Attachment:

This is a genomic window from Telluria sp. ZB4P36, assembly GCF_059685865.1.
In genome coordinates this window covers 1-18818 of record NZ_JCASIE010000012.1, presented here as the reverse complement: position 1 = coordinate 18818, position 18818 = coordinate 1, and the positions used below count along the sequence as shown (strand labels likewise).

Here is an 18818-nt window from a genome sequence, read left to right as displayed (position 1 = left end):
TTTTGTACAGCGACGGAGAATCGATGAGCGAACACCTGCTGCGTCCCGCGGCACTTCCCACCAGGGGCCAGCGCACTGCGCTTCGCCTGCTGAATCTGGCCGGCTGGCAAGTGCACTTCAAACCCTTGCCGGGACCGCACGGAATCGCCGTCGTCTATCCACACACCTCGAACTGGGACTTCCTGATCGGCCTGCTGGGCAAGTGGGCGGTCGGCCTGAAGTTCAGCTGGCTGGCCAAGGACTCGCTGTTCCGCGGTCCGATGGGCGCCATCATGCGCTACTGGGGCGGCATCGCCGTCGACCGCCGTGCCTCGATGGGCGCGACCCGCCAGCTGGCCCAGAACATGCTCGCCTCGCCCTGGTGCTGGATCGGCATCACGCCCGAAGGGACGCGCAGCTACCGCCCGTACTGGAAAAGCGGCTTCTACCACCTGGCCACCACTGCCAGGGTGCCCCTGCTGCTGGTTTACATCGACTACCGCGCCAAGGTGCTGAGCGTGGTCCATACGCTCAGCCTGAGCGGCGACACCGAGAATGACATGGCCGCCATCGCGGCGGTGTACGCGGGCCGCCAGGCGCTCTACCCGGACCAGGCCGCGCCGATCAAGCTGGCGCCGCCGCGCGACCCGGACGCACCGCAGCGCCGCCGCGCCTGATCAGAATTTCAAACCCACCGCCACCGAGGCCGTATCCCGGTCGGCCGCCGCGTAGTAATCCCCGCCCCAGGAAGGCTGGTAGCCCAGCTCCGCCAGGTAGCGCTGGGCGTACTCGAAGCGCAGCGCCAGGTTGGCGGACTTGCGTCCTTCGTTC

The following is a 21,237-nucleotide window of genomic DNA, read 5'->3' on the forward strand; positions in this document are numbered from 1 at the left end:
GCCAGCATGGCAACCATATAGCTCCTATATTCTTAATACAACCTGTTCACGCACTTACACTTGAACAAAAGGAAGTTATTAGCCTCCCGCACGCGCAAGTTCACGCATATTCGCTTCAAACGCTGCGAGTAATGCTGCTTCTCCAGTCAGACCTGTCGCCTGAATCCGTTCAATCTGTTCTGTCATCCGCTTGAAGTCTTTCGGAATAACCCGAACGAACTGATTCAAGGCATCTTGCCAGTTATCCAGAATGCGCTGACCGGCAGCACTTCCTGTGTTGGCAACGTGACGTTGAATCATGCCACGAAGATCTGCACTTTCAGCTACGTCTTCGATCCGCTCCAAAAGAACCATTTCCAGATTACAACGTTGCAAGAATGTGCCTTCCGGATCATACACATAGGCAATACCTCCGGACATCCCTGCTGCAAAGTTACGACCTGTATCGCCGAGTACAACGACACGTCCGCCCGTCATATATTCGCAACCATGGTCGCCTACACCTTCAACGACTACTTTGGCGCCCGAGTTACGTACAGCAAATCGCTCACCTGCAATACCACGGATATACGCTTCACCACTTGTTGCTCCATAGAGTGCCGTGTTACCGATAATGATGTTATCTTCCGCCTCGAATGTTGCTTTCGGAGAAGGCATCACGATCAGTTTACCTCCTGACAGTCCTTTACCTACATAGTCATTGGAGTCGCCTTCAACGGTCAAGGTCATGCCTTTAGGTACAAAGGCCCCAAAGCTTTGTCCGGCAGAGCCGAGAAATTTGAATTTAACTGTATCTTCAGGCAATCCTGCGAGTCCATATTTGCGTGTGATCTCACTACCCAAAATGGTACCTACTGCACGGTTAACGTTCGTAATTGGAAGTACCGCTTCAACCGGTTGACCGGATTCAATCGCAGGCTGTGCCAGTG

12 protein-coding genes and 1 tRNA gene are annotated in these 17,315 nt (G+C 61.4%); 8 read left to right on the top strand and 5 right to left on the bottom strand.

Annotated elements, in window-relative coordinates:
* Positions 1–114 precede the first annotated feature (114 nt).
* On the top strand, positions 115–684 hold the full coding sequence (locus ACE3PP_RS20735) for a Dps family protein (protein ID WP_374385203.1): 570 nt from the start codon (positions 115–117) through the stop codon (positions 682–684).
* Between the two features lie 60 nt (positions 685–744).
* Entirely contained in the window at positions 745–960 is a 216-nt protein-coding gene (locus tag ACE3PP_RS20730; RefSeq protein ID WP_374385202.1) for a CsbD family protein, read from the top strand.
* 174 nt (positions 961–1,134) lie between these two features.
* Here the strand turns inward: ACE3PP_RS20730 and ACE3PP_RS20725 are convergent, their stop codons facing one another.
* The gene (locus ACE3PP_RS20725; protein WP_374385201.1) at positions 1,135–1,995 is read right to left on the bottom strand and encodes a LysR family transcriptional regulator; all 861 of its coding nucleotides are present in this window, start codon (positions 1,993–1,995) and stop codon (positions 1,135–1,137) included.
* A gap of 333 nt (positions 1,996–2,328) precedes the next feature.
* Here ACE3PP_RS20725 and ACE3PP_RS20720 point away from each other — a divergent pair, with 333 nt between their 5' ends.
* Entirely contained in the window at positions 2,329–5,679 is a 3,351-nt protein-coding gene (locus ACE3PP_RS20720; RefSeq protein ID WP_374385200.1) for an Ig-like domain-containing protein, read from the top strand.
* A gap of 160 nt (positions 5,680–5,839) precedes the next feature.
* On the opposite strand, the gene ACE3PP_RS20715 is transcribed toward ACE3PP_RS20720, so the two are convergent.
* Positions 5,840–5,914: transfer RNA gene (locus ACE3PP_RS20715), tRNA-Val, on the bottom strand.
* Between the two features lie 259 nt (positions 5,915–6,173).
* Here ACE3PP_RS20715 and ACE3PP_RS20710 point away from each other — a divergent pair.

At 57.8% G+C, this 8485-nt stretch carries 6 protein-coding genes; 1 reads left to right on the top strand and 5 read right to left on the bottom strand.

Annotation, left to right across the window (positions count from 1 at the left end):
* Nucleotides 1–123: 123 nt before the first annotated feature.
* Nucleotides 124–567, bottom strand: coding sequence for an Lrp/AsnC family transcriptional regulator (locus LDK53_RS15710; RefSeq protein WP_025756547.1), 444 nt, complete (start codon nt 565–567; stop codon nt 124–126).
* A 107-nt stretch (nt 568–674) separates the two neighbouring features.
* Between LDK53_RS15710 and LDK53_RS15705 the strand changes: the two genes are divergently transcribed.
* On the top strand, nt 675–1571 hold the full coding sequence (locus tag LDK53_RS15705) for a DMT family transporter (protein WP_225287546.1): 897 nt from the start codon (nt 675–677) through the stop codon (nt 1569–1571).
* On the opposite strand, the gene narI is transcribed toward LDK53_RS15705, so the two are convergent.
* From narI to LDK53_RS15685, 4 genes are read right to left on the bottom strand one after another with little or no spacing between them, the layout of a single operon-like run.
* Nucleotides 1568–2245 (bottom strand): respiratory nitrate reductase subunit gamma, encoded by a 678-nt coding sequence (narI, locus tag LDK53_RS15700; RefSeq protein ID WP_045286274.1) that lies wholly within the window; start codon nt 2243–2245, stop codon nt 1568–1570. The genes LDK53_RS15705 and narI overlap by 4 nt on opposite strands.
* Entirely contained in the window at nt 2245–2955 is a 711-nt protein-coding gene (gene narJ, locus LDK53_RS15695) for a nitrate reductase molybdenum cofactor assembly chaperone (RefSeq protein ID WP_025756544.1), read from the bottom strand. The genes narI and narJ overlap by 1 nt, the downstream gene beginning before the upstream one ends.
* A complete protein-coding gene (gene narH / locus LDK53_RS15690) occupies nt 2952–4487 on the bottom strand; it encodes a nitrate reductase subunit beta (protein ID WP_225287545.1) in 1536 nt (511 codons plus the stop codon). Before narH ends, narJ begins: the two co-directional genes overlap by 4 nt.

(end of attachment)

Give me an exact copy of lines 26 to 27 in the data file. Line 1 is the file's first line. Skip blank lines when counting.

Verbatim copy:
* Nucleotides 1–123: 123 nt before the first annotated feature.
* Nucleotides 124–567, bottom strand: coding sequence for an Lrp/AsnC family transcriptional regulator (locus LDK53_RS15710; RefSeq protein WP_025756547.1), 444 nt, complete (start codon nt 565–567; stop codon nt 124–126).